I HAVE TO JUST SETTLE TO DIFFER
As November was rolling through, and the time to begin writing this month’s blog arrived, I was initially stuck with deciding what to write about. However, earlier this morning feelings of frustration occurred when I couldn’t understand something that my mum was telling me (due to my difficulties with discerning most people’s verbal language). This even led to a minor meltdown.
Though, perhaps on a much more positive note, the subject of this month’s blog came along to me from this experience. The subject is about me having to just settle to differ, whenever I don’t understand the language/communication of most, or even when they don’t understand my method of communication.
What I have written above does sound very petty at first. Yet it is indeed an issue that affects a significant number of other people in the same (or a similar) situation as myself.
Meltdowns are something which I have always experienced rather frequently. Before getting therapy to help manage them, I would usually have at least one meltdown a day. However later on I was taught a few very useful mindfulness exercises to help me along, and decrease the intensity and frequency of my meltdowns.
But there are occasionally moments when having a meltdown seems to be completely unavoidable. These are almost always times when I’m having a conversation/talking with someone, and then (suddenly and unexpectedly) I misunderstand what I’m being told. These misunderstandings could come from someone not speaking in a literal way, words being given in a way that’s too quick for my processing, if I’m given information that doesn’t seem to relate to the initial discussion, or if the topic of complex emotions is brought into the conversation.
The sensations I get whenever I experience those moments mentioned include frustration, confusion and especially shame and embarrassment. That shame and embarrassment also lead to more frustration when I realise that there is (seemingly) no possible way for me to fix the situation within myself. There are even various occasions when I verbally inquire about why most other people can’t “just speak my language” in a loud outburst. This would make life so much easier for me.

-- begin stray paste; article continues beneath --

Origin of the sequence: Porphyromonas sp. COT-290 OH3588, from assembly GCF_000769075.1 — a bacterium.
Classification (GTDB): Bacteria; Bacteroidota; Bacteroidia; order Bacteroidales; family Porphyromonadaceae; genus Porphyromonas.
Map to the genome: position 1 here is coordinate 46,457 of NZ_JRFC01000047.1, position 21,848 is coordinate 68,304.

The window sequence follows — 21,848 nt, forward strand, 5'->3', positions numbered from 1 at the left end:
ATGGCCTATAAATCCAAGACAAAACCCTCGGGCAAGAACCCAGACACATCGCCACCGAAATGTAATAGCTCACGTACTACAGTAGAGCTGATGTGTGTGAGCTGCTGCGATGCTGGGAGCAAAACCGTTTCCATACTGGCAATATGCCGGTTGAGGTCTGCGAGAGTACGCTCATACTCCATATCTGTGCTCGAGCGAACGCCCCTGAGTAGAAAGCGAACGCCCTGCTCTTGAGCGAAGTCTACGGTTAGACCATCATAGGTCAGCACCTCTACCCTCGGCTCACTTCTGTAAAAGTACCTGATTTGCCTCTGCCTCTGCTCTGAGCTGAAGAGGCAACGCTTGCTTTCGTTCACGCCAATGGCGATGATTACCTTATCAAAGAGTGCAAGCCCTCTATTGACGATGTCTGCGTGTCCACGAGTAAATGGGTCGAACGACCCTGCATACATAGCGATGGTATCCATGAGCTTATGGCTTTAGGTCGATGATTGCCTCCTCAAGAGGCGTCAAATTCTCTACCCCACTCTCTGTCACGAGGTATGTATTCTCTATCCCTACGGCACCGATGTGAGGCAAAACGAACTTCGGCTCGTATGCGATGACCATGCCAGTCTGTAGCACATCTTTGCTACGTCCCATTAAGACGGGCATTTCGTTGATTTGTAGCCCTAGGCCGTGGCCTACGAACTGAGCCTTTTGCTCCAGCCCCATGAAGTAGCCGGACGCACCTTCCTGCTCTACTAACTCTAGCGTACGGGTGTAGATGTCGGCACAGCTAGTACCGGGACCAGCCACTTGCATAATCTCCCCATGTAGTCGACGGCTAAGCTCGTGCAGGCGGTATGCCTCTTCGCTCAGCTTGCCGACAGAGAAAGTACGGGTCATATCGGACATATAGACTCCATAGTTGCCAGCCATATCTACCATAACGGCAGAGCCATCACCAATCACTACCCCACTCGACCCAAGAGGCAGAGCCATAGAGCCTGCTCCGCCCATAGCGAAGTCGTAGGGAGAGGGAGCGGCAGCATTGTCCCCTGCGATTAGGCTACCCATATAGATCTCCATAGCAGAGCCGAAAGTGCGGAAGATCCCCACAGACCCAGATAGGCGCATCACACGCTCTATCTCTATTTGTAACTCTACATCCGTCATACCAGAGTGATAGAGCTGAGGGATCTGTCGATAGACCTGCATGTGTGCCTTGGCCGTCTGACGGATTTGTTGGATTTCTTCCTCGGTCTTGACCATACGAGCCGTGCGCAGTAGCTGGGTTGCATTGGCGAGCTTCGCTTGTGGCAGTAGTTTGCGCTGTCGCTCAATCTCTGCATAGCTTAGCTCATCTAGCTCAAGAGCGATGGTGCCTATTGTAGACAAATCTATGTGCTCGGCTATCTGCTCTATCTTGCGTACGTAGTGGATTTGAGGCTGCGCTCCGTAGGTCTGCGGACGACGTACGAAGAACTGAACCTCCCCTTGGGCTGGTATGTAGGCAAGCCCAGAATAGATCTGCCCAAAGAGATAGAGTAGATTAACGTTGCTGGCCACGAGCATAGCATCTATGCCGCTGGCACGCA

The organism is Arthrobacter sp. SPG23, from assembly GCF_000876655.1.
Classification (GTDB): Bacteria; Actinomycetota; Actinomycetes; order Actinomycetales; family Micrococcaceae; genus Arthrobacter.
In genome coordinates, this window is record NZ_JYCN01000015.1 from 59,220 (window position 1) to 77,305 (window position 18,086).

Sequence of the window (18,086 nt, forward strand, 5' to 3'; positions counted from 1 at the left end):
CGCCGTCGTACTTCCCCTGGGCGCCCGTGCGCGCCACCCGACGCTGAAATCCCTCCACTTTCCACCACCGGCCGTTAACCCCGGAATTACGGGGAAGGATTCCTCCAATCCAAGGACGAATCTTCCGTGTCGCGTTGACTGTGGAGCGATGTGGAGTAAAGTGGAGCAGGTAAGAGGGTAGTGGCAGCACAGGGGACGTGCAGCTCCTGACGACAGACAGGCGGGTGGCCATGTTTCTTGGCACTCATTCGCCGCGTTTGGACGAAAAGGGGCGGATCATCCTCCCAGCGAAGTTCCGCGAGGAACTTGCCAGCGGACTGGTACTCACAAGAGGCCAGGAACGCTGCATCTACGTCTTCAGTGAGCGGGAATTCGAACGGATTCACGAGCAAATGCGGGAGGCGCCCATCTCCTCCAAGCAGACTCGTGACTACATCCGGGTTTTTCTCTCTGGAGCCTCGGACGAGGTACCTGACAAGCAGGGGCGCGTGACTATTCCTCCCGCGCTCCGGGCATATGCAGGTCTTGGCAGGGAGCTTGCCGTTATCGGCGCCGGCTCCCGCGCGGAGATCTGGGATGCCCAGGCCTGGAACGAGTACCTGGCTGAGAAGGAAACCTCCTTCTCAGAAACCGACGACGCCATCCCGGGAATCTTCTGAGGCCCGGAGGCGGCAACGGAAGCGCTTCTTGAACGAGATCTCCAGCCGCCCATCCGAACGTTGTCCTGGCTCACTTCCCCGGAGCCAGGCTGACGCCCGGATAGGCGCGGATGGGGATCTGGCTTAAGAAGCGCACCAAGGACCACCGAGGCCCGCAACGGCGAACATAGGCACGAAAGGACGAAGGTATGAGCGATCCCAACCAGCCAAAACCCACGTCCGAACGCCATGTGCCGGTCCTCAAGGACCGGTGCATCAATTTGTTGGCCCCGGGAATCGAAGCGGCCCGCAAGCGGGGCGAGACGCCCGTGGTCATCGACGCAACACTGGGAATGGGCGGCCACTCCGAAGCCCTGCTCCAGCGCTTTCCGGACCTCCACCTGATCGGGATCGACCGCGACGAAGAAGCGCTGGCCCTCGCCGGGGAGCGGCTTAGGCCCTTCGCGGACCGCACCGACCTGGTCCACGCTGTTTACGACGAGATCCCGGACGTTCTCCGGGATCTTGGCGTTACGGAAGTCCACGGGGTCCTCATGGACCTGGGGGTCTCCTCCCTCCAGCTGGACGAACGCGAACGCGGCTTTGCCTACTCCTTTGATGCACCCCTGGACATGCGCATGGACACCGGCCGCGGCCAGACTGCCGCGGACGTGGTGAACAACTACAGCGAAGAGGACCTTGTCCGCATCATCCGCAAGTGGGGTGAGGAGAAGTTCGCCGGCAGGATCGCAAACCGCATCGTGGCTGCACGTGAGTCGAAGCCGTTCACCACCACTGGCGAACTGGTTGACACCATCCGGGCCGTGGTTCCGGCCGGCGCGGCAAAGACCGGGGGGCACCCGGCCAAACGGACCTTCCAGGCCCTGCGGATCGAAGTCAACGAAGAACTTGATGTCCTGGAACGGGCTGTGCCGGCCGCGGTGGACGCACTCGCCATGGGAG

But the truth of the matter is that it’s just as difficult a job for them to change the way they speak, as it is for me to change the way that I speak. The only difference is that there are many more people in the world who speak their language, and not as many people who speak mine. So this does at first appear to be an unfortunate and unsolvable situation.
However, the one and most important thing that I can change is my reaction to this life issue, whenever it arises. After all, it’s never the external problem itself that causes a meltdown. Indeed, if I were to be emotionally/psychologically unaffected by these occurring external issues there wouldn’t ever be any kind of problem for me to have to deal with! Therefore if I simply change my reaction to experiences, I strongly believe that I can eliminate meltdowns from my life.
To improve my psychological reaction to communication difficulties, I feel it’s best for me to just accept my differences, and just settle to differ. This I’m working on in the present day. But the largest challenge I’m currently facing is to not feel embarrassed or ashamed of my communication difficulties and to not feel pressured to try and understand certain things which are beyond my capabilities. Meltdowns always happen on those occasions, thus I need to stop trying to achieve the impossible. It is indeed important for me to be optimistic and to have hope. Yet there are certain things in life which are in truth impossible to achieve, fix or solve. Though in regards to always having hope, I can positively affirm that I can tackle the impossible by finding a way around the issue instead. Being accepting of myself and simply understanding that I communicate differently (and not view this as me being cursed) is an example of that.